In 1991, MaGrath and three other moms in Greenville, S.C., came together with one dream—to start the first lay-run Catholic high school in upstate South Carolina. McGrath wanted to make sure the Catholic education of her daughters, Caroline and Julie, didn’t end at elementary school. Their small, in-home meetings quickly grew into larger grassroots gatherings with fundraising events and mass mailings to surveying experts and parishioners. As plans became more concrete, they presented their idea to the Diocesan School Board only to have the Diocese deny support for their requests. Although disappointed, they forged ahead.
“Failure wasn’t an option,” says McGrath, a 1976 history graduate. “We all had a vision and a drive to succeed.”
They incorporated and kept working. In 1993, thanks to donations of school equipment and the kindness of a Lutheran pastor, who leased the group a vacant four-room home on his church’s property for $1, 13 students started their first year at St. Joseph’s High School.
In order to offer a full curriculum, the school got creative, completing science experiments in the kitchen sink, busing the kids to local parish for weekly mass and holding gym class at the YMCA.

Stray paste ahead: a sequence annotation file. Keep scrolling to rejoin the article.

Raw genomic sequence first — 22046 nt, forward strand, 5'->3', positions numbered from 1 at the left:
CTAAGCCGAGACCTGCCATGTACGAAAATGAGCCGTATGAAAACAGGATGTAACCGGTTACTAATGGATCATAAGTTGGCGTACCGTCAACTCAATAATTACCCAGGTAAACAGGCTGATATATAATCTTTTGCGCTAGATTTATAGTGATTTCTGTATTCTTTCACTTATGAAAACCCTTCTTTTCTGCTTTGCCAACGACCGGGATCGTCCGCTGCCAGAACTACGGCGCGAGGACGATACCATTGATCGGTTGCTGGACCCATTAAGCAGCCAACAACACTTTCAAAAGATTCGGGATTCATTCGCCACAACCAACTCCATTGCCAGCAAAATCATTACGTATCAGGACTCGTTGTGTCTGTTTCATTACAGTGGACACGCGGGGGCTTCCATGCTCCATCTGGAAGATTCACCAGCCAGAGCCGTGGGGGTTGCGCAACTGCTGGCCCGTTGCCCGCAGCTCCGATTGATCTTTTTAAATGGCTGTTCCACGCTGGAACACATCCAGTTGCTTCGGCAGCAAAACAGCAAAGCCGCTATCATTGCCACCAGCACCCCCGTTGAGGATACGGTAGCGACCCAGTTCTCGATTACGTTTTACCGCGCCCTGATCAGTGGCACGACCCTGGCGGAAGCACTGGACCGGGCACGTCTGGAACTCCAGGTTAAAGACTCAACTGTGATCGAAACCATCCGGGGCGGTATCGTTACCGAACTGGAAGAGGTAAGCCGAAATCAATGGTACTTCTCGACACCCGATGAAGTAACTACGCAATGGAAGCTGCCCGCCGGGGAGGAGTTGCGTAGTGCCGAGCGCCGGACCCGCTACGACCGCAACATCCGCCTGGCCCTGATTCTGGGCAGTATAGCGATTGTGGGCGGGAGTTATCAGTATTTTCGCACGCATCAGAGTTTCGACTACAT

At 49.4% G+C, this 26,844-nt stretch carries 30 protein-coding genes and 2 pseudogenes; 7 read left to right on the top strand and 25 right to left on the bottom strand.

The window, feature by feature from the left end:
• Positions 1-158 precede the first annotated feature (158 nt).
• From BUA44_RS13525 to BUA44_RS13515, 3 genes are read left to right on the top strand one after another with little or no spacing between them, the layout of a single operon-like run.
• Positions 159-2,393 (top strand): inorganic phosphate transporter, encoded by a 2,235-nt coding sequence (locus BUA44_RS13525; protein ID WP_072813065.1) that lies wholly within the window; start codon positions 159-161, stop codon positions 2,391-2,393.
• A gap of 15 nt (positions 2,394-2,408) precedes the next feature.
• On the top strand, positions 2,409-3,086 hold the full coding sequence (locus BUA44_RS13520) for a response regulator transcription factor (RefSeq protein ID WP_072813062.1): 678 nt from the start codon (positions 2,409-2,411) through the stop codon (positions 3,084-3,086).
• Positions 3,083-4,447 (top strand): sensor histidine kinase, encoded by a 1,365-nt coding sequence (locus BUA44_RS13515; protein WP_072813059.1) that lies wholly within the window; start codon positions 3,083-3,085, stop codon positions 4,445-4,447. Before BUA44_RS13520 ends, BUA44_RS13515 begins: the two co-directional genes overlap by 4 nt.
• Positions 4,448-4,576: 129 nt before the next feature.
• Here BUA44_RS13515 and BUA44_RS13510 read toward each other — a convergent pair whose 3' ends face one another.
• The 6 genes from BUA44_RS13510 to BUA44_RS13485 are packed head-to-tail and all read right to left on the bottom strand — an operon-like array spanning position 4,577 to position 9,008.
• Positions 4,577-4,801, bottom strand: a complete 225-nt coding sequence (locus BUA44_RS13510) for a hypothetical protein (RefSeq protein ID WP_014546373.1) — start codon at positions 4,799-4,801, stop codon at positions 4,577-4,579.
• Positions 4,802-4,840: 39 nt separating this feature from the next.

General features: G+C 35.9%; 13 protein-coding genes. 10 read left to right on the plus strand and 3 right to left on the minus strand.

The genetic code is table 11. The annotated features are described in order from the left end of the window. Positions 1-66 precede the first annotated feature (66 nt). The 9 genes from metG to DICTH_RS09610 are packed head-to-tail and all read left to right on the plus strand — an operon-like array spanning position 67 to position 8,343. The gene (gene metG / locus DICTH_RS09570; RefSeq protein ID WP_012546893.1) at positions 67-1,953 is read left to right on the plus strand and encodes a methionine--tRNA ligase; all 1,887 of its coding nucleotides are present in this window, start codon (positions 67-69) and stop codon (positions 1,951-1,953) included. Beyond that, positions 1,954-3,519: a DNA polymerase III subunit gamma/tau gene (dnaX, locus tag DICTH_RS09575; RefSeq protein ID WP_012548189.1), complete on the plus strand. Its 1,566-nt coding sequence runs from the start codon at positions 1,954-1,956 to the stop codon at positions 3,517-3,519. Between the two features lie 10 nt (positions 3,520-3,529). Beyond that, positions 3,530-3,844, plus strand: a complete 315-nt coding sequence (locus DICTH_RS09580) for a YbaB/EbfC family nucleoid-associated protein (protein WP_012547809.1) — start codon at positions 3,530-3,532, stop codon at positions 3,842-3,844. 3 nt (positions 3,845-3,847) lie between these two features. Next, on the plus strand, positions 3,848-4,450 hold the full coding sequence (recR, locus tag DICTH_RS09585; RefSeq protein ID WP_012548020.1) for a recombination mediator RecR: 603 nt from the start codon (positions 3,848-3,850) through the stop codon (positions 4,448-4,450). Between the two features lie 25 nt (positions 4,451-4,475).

It only took a year for St. Joseph’s to outgrow the small home and move downtown to accommodate more students. Three years later they moved again, raising enough money to purchase a facility sitting atop a hill on 36 acres, which has become the home of St. Joseph’s today.
By 2000, the school finally earned recognition and approval by the Diocese of Charleston. In 2003, they added a middle school and changed the name to St. Joseph’s Catholic School. And in 2005 they were recognized by the Catholic High School Honor Roll as one of the “50 Best Catholic High Schools” in the country.